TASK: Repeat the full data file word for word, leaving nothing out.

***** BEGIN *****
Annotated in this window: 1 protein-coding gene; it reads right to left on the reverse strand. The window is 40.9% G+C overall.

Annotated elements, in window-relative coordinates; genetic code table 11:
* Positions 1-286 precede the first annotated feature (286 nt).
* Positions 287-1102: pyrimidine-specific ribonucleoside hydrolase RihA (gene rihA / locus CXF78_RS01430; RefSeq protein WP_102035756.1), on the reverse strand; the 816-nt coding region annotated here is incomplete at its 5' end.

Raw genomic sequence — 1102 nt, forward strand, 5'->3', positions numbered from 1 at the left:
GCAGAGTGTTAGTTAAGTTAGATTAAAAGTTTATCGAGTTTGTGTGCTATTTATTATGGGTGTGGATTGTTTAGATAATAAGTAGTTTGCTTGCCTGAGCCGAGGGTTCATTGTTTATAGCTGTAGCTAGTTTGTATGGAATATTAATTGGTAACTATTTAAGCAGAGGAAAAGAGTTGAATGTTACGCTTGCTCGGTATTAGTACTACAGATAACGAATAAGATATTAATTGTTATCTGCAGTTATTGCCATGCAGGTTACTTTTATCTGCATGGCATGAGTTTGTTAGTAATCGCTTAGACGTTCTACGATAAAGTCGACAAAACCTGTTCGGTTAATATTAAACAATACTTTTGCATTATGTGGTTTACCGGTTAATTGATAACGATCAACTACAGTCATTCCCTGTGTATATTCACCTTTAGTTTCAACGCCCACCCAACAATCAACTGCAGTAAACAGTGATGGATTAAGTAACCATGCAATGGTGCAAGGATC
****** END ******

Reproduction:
Annotated in this window: 1 protein-coding gene; it reads right to left on the reverse strand. The window is 40.9% G+C overall.

Annotated elements, in window-relative coordinates; genetic code table 11:
* Positions 1-286 precede the first annotated feature (286 nt).
* Positions 287-1102: pyrimidine-specific ribonucleoside hydrolase RihA (gene rihA / locus CXF78_RS01430; RefSeq protein WP_102035756.1), on the reverse strand; the 816-nt coding region annotated here is incomplete at its 5' end.

Raw genomic sequence — 1102 nt, forward strand, 5'->3', positions numbered from 1 at the left:
GCAGAGTGTTAGTTAAGTTAGATTAAAAGTTTATCGAGTTTGTGTGCTATTTATTATGGGTGTGGATTGTTTAGATAATAAGTAGTTTGCTTGCCTGAGCCGAGGGTTCATTGTTTATAGCTGTAGCTAGTTTGTATGGAATATTAATTGGTAACTATTTAAGCAGAGGAAAAGAGTTGAATGTTACGCTTGCTCGGTATTAGTACTACAGATAACGAATAAGATATTAATTGTTATCTGCAGTTATTGCCATGCAGGTTACTTTTATCTGCATGGCATGAGTTTGTTAGTAATCGCTTAGACGTTCTACGATAAAGTCGACAAAACCTGTTCGGTTAATATTAAACAATACTTTTGCATTATGTGGTTTACCGGTTAATTGATAACGATCAACTACAGTCATTCCCTGTGTATATTCACCTTTAGTTTCAACGCCCACCCAACAATCAACTGCAGTAAACAGTGATGGATTAAGTAACCATGCAATGGTGCAAGGATC